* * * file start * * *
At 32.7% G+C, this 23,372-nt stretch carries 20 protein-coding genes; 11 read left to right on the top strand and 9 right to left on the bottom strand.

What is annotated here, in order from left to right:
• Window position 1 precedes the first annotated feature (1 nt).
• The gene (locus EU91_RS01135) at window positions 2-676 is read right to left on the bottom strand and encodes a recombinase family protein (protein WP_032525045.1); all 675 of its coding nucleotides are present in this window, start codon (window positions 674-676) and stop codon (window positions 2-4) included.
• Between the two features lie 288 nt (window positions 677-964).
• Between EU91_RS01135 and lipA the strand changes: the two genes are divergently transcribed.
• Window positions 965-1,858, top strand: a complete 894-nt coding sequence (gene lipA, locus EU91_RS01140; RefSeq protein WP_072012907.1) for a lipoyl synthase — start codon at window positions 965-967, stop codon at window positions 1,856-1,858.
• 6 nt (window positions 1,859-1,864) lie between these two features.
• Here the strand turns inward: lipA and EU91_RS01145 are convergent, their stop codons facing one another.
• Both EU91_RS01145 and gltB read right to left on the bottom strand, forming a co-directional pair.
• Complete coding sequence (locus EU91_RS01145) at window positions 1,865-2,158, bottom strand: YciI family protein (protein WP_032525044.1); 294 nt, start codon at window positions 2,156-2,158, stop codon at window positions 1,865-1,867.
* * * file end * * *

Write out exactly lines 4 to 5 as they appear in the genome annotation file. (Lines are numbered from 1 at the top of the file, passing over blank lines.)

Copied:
• The gene (locus EU91_RS01135) at window positions 2-676 is read right to left on the bottom strand and encodes a recombinase family protein (protein WP_032525045.1); all 675 of its coding nucleotides are present in this window, start codon (window positions 674-676) and stop codon (window positions 2-4) included.
• Between the two features lie 288 nt (window positions 677-964).